A month ago Pedro was pretty much an afterthought . . . not anymore.

Monday at 8:15pm
I like the Garcia signing. He’s a veteran and knows the offense. If McNabb is going to be out for the next two games, which is highly probable, I’d much rather have Garcia in there than Kolb or Vick, though unfortunately Kolb will still be starting this week. Here’s hoping he proves me wrong.

Tuesday at 9:30am
Good first week for my fantasy team, The Untouchables: 162.5 points, thanks mostly to Brees and the Eagles defense/special teams, who combined for about 90 of those points. Good first week for me in the pick’em pool as well: I went 13-3; could have been even better if I had gone with the Jets as I had been tempted to do.

Tuesday at 2:56pm
So Andrews is done for the season. It doesn’t look like this guy is ever going to live up to his talent. Apparently, at least one medical doctor thinks he may never play again. Justice played well this week, but it’s time to bring back Runyan.

On Vick and the Eagles

Damn you, Andy Reid. Damn you, Jeff Lurie. Damn you both for putting me in the position of rooting for a team with a dog murderer on it. Let me make this clear: I don’t want Vick on my team. As a dog owner, I abhor him and the horrific things he did. Anyone who gets off on torturing helpless animals has something wrong upstairs. What Vick did was the behavior of a sociopath, plain and simple.

I would be all for second chances, even for a thug like Vick, if I truly believed he was remorseful. However, I don’t think he regrets what he did; I think he just regrets getting caught. I don’t see how the Eagles can justify signing Vick after firing T.O. because of his character. Reid always talks about having character guys but I guess his standards have significantly lowered. As much of an a-hole as T.O. is, he has never been a criminal like Vick. And as others have pointed out, if they’re so big on second chances, why not rehire Dan Leone, the handicapped employee who had the audacity to criticize the Eagles on facebook for not resigning Brian Dawkins?

And I won’t even get into why I thought this signing made no football sense, that’s for another article.

That being said, I am going to watch and root for the Eagles this Sunday. A lot of people have said they will never watch another game, and a lot of people from other towns have said that if their team had signed Vick, they would have stopped rooting for them. Well, that’s easy to say when you’re not actually faced with the situation, and even easier to say if you live in a city with multiple teams to switch your allegiance to. It’s also easy to say if you were only a casual fan of the team to begin with. But for those of us who have bled Eagle green our entire lives, it’s not such an easy thing to abandon the team you love and grew up with. And Eagles fans are not alone in this: nobody in New York stopped rooting for the Knicks when they signed Latrell Sprewell after he tried to strangle his previous coach to death, and nobody in Philly stopped rooting for the Phillies when Brett Myers beat his wife.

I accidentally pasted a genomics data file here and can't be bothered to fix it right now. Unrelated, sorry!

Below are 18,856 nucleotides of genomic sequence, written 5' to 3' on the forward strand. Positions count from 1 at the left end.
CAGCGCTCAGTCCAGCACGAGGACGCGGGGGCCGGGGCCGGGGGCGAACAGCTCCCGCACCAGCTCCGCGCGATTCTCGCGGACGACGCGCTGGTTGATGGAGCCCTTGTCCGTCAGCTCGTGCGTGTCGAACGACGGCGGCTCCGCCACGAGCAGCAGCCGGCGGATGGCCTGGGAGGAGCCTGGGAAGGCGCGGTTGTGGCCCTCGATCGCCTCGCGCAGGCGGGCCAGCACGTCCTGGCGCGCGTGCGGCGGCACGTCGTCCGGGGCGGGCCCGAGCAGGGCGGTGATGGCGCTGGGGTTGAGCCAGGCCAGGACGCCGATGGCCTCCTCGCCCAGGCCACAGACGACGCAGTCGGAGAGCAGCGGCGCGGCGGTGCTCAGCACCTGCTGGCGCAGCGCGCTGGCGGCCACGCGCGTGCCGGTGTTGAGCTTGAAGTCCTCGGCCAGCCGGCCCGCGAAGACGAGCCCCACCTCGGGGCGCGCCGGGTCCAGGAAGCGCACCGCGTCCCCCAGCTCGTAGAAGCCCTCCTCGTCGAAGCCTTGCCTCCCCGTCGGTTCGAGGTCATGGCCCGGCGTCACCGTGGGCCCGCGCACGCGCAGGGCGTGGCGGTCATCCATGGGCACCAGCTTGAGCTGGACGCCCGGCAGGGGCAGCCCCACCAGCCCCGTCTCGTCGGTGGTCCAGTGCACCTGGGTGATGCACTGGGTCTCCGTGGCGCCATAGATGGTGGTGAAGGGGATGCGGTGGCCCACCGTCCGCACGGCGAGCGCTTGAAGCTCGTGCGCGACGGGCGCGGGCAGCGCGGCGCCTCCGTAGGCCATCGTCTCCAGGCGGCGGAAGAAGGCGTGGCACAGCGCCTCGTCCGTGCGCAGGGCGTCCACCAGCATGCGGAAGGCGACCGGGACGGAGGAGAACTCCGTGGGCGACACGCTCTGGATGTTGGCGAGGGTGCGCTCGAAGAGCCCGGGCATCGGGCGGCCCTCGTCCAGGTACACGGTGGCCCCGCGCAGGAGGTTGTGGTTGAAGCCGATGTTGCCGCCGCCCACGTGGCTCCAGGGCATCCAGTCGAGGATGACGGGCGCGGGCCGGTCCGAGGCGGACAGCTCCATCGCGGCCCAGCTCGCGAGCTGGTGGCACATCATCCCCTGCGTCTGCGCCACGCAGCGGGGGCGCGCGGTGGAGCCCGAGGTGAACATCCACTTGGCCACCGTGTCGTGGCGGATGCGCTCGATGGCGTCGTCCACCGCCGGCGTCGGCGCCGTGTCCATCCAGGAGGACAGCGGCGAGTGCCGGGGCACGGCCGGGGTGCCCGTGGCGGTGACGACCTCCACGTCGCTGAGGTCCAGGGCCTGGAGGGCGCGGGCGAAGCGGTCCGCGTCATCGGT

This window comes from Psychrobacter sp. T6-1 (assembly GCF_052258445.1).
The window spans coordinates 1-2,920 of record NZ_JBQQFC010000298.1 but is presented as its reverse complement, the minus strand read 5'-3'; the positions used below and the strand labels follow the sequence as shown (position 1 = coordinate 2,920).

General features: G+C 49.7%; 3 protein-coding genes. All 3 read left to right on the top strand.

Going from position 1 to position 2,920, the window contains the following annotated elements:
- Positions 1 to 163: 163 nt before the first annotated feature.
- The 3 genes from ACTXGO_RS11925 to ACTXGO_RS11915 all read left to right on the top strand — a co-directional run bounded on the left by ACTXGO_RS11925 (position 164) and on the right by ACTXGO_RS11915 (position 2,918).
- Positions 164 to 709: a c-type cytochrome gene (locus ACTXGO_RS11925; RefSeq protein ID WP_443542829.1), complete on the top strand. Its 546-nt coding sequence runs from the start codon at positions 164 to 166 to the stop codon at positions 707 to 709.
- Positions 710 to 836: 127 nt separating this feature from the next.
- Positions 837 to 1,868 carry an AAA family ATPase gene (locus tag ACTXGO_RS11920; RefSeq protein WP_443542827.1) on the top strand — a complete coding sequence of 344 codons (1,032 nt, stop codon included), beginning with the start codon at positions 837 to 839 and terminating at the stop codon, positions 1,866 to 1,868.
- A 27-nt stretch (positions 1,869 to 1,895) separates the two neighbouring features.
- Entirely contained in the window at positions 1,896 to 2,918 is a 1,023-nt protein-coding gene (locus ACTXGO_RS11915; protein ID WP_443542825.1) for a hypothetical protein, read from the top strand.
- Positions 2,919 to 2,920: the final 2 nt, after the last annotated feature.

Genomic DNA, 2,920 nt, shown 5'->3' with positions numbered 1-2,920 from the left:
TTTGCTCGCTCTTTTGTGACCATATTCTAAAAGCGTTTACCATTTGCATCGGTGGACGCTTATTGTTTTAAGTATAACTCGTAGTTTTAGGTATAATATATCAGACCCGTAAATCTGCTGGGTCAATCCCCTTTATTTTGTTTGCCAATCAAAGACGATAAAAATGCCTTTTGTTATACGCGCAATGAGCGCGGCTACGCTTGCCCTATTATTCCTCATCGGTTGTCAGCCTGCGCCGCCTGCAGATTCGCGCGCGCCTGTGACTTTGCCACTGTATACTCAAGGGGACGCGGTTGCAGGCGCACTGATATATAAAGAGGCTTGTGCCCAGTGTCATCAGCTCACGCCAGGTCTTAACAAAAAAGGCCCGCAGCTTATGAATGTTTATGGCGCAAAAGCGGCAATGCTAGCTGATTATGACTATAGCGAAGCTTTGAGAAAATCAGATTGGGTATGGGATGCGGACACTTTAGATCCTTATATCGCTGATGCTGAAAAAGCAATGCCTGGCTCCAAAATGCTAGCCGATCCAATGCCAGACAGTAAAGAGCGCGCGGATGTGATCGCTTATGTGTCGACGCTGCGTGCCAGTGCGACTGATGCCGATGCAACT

Why? Because the team is bigger than any single person. You can hate certain members of the organization all you want, but in the end, when it comes down to game day, they’re still your team. You’re not going to suddenly start rooting for the Cowboys. The Eagles are bigger than Vick or Reid or Lurie. This football team was around long before those guys got here, and it will be around long after they’re gone. For me, the Eagles are Jaworski, Montgomery, and Bergey. They are Cunningham, Quick, and White. They are McNabb, Westbrook, and Dawkins. These are the players I have rooted for my whole life. I have never rooted for the coach or the owner, so there’s no reason I can’t continue to follow my football team in spite of my disgust with Eagles management.

Does that mean that all is forgiven? Hell no. I don’t think I will be approaching this season with the same gung-ho enthusiasm that I have in the past. Maybe the disgust will wear off at some point, but it will take time. I definitely will NOT cheer when Vick takes the field. Does that mean I will boo if he makes a big play? I can’t honestly say, but if I had my wish, he would never set foot on the football field in the regular season. When Vick is on the field, do you hope he gets sacked even if it means the Eagles lose? Once again, damn you Reid and Lurie for putting me in this position.

I won’t go to the games this season and I won’t buy merchandise, but I will watch on TV. Some of you may say that still puts money in Vick’s pocket, and while the Eagles do get revenue from television broadcasts, it is a deal in which all NFL teams share equally, so anyone who watches ANY football game on television is technically putting money into Vick’s pocket. But I’m not here to argue about the nuances of NFL finances. I’m just here to declare that the Eagles are still my football team, and I intend to continue rooting for them to win on Sunday afternoons. I’m going to root for McNabb and Westbrook and Cole and Jackson and everyone else on the team who deserves my loyalty.

If you are among those who will never watch a game again, I respect your feelings. I just ask that you respect mine as well.

Battle of the Birds